Prostate cancer is the most frequently diagnosed cancer and the second most frequent cause of cancer death among American men. The number of reported cases of prostate cancer has increased in the past twenty years, but this may be largely due to increases in detection of the disease. Whether the actual number of prostate cancer cases changed during this time period is uncertain.
Conflicting recommendations have been made about prostate cancer screening. Some authorities recommend annual tests for men over age 50 and for high-risk men in younger age groups. Others, however, oppose routine screening because it has not been shown to save lives and because it may lead to unnecessary treatment. Men should discuss prostate cancer screening with their physicians and make individual decisions about whether to undergo this type of testing.
The only fully established risk factors for prostate cancer are increasing age, African-American ethnicity, and family history of the disease. Research has almost conclusively established a role for male hormones (androgens) in the causation of prostate cancer, but the effects of these hormones are not fully understood. No lifestyle factors (including diet and exercise) have been conclusively established as prostate cancer risk or protective factors. Among the lifestyle factors, those with the most suggestive but far from conclusive supporting evidence are above-average intakes of energy (calories), total fat, meat, and red meat. All of these risk factors have "reasonable or promising" potential to be considered risk factors, but do not yet meet the classic criteria to be considered causal factors. Other theoretical risk factors with "speculated, conflicting, or limited" support include above-average body mass index, alcohol intake (either abstinence or heavy drinking), specific types of dietary fat, and dietary intakes of poultry, fish, eggs, and milk. Potential protective factors with "speculated, conflicting, or limited" support include vitamin A, carotenoids, lycopene, vitamin D, vitamin E, and alcohol. Purported risk or protective factors with very "weak" scientific support include physical activity, number of sexual partners, history of sexually transmitted diseases, human papilloma virus (HPV) infection, vasectomy, cheese or butter intake, intake of phytoestrogens, and tobacco smoking. Purported risk factors that are not supported by the scientific evidence include vitamin E (as a risk factor), above-average body estrogen levels, and in utero exposure to diethylstilbestrol (DES).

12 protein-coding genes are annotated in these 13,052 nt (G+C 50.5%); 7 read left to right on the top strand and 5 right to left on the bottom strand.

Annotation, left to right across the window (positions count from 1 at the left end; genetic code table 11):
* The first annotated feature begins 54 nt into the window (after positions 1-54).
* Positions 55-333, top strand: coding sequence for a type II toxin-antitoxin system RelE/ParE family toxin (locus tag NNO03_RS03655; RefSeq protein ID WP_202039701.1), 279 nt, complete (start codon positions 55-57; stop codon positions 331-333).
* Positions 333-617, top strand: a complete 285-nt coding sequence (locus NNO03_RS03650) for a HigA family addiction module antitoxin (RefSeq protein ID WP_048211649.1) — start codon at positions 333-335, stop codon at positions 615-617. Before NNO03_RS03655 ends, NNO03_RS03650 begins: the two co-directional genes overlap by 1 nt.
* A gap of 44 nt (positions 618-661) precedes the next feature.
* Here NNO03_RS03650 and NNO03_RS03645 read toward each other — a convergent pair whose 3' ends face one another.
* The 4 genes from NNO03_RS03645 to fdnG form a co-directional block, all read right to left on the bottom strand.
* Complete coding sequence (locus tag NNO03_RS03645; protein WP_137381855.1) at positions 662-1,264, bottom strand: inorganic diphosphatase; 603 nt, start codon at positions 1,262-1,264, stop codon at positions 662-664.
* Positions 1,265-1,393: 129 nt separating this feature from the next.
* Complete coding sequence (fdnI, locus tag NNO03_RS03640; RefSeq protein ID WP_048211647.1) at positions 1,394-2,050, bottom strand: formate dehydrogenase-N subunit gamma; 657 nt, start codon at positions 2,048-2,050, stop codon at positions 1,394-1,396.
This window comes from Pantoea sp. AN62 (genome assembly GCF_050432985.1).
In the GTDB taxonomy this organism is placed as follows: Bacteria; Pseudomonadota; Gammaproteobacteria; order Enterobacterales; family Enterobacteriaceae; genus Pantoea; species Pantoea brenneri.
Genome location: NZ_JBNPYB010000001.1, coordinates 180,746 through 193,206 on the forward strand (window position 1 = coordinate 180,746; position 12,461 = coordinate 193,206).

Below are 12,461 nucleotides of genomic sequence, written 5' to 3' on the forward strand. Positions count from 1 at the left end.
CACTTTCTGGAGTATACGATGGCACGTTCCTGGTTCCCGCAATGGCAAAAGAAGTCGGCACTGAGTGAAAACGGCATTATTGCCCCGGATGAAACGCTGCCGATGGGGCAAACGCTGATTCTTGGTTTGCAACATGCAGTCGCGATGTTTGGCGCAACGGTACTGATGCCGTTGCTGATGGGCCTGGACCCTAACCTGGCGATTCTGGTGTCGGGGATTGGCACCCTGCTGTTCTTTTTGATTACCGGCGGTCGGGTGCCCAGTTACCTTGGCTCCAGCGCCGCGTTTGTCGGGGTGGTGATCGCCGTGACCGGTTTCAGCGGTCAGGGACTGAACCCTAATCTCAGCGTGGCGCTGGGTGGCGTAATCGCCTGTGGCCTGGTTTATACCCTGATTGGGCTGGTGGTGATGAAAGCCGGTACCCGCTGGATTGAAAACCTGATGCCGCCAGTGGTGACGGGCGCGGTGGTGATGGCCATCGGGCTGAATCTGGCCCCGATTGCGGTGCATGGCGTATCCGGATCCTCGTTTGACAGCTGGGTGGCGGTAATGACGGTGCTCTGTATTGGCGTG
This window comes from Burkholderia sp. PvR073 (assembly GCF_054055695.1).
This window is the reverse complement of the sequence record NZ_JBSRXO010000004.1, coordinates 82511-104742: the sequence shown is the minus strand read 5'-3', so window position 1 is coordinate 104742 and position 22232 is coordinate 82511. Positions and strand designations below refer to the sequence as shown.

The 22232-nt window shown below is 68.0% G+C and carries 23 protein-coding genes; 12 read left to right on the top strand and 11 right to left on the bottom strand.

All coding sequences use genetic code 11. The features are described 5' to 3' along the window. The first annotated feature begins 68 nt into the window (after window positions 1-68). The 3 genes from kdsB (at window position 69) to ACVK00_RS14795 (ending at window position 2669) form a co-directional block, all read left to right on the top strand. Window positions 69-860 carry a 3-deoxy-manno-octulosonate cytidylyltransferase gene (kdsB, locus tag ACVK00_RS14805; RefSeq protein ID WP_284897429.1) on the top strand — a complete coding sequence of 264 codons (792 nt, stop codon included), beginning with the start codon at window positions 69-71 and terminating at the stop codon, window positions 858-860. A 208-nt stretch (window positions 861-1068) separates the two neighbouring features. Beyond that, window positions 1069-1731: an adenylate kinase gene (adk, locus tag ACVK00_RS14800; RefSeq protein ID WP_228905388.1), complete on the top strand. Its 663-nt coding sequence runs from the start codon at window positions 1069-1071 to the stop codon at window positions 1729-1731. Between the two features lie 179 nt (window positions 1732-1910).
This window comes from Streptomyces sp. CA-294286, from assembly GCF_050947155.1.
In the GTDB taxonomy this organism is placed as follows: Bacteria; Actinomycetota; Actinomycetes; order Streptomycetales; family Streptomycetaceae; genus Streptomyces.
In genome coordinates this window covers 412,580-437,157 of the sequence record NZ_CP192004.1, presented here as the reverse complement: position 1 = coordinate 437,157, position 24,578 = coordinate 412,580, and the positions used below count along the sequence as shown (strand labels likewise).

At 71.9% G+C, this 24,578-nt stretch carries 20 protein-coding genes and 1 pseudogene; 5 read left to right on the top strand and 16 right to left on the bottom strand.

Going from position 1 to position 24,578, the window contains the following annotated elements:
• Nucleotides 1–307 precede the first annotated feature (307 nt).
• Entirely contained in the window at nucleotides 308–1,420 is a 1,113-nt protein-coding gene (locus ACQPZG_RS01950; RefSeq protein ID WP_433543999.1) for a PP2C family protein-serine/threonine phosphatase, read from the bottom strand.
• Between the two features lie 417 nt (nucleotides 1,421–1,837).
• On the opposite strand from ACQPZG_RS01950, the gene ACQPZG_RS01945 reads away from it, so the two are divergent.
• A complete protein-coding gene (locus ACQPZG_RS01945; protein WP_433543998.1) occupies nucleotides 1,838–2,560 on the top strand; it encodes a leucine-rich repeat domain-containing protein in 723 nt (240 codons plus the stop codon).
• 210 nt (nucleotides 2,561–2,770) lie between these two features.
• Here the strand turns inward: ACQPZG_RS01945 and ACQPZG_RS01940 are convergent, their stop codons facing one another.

By Kathleen Meister, M.A. Based on an original paper by: John W. Morgan, Dr.P.H., Thalia A. Beeles, M.P.H, and Katherine Y. Le, M.P.H.